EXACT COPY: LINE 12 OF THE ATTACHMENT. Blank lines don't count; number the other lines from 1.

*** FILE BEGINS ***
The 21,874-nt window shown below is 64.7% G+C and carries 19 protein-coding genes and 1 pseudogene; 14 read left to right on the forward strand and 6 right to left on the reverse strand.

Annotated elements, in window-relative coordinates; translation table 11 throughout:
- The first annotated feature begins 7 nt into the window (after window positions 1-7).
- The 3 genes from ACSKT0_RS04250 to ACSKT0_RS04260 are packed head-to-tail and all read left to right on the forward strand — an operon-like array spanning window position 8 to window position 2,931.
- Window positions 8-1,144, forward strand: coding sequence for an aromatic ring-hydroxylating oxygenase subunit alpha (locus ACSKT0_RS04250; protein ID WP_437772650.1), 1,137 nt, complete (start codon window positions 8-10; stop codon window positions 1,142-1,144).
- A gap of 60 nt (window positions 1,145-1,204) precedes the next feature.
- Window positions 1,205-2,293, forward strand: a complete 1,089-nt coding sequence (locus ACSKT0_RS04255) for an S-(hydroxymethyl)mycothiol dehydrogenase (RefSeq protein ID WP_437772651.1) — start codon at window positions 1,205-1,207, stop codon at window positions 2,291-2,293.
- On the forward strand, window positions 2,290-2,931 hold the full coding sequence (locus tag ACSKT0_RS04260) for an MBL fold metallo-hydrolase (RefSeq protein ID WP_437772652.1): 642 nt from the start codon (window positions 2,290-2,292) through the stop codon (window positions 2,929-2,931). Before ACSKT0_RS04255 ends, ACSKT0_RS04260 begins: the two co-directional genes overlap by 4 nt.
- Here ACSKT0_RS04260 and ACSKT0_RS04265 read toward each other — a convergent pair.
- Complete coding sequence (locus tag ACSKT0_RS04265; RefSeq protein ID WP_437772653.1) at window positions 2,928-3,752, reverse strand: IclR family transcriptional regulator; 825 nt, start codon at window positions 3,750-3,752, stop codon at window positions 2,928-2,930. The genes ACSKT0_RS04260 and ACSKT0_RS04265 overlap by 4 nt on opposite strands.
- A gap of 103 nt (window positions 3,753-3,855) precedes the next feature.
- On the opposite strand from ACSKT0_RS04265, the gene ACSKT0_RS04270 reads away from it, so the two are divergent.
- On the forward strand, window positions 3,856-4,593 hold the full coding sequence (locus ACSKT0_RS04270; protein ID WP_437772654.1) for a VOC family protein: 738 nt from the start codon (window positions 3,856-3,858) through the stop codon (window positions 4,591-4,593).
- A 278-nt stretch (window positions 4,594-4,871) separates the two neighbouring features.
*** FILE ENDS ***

- On the opposite strand from ACSKT0_RS04265, the gene ACSKT0_RS04270 reads away from it, so the two are divergent.